Health Service Focus

26.04.16

Lessons to learn from commissioning support closures

Source: NHE Mar/Apr 16

Two northern commissioning support units (CSUs) were closing their doors as NHE went to press, with uncertainty remaining over potential job losses. David Stevenson reports.

As NHE reported last year, Yorkshire and Humber Commissioning Support (YHCS) and North West Commissioning Support Unit (NWCSU) were the only two CSUs to fail to get on the Commissioning Support Lead Provider Framework (LPF) for the full range of ‘end-to-end’ support services. 

This put their viability into doubt, and from 1 April 2016 the two CSUs closed their doors with services transferred to new providers. 

NHS England told us in August last year that there were likely to be some redundancies at the two organisations, which collectively employed more than 2,100 people. Since then, we have been told there is an ongoing consultation with regards to redundancies, but “many” have transferred over to the new providers or CCGs. This was to be done in a way to “avoid service fragmentation” while reducing job losses. 

eMBED in Yorkshire & Humber 

However, Charlie Carruth, health lead in the Yorkshire & Humber region for Unison, told NHE that there were lots of lessons to be learned from the process and “it hadn’t been the smoothest of transfers”. 

In December it was announced that the private sector health consortium eMBED, which brings together Mouchel, BDO LLP (BDO), Engine and Dr Foster, won the contract to provide end-to-end commissioning support services to 23 CCGs in Yorkshire and the Humber. 

Thought to be the largest commissioning support service contract won by a private provider, the deal is worth £68.4m over four years and arrangements have been in place to transfer approximately 300 staff from the old CSU. The contract will include the delivery of ICT services to the region’s GP practices. 

Simon Godfrey-Arnold, MD of eMBED, said: “We are very much looking forward to providing effective support to those responsible for both commissioning and delivering healthcare in the region and in doing so having an impact on the health of individuals and localities in Yorkshire & Humber.”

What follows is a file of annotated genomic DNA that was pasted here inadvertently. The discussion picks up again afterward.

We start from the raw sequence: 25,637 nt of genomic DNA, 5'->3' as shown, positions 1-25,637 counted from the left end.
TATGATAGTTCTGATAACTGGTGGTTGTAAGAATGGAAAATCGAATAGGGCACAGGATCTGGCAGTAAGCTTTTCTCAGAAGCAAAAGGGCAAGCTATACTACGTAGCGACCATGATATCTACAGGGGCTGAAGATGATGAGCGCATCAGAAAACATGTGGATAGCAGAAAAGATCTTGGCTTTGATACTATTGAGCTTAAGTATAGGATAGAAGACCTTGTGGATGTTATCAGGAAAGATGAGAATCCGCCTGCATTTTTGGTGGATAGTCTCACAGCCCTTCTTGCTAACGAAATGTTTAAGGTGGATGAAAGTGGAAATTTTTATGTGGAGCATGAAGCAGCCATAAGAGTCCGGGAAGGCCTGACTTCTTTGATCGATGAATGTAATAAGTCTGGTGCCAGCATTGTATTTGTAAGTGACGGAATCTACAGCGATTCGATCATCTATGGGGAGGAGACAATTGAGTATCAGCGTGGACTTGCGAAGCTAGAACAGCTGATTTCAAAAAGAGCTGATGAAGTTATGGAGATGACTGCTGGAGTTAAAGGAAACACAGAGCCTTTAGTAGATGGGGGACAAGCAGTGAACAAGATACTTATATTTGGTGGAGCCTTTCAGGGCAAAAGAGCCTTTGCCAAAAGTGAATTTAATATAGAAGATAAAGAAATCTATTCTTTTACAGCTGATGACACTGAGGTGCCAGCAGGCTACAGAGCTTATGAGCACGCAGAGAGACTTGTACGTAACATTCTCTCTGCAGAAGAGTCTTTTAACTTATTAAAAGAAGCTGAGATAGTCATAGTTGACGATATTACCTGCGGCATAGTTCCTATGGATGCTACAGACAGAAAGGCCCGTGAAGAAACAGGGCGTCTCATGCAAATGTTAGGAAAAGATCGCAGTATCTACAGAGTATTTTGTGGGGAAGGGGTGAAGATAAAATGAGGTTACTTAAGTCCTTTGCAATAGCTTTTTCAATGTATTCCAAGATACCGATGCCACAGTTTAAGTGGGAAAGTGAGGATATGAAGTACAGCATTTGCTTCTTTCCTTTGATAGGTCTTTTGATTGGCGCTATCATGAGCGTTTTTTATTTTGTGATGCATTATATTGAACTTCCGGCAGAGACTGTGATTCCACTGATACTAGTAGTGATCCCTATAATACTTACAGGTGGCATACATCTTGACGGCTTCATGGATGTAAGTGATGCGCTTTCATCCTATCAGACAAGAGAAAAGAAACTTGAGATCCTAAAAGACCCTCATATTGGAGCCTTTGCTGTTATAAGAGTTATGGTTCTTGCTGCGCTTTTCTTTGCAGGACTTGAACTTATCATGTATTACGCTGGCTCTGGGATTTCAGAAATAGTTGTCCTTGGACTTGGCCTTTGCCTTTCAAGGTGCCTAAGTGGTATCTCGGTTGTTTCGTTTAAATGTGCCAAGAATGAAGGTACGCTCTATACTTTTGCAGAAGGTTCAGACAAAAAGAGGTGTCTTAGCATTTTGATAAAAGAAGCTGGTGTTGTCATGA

However, North of England CSU has been awarded the contract to provide continuing healthcare and medicines optimisation in Yorkshire & Humber. 

Carruth said that during the transition there were a lot of issues that hadn’t been resolved in a timely manner, and that there had been some redundancies. “I think NHS England have to be good at not just the big picture stuff, but the small picture stuff as well. But at the moment I don’t think they are as responsive as they can be at the micro level,” he said. 

“The date was fixed when the CSU wasn’t going to be there anymore, and the transfer of staff has happened. But I do think there are still some staff that are unclear about what will happen to them in the future.” 

North West split to CGG & CSU 

Over the Pennines, NWCSU stated that from 1 April the Greater Manchester Shared Services (GMSS) element of its operation will transfer to Oldham CCG. 

But the Cheshire and Merseyside services of NWCSU transferred to Midlands and Lancashire Commissioning Support Unit on 1 March. 

Following discussions on the transfer, Wendy Allison, Unison north west regional organiser, told us that CSU functions are important in the operation of the NHS. “We believe that this co-ordinating role is best performed by staff employed within the NHS,” she said. “We will continue to work to support the skilled and dedicated staff we represent.”  

An NHS England spokesperson told us where the two CSUs failed to gain a place on the LPF, “many of their services will transition safely to new providers in a way that avoids service fragmentation and seeks to minimise redundancies”. 

Contract awards 

He added that one-third of CCGs have already awarded contracts under the LPF and the rest will launch their procurements during April to July. 

“CCGs across the country are using the LPF to choose the best providers for their needs, driving up quality and cost efficiencies and delivering better services for patients,” he said. 

“Potential commissioning support providers, including NHS CSUs, were independently assessed against high standards to secure a place on the LPF, ensuring commissioners have access to consistently high-quality expertise.”

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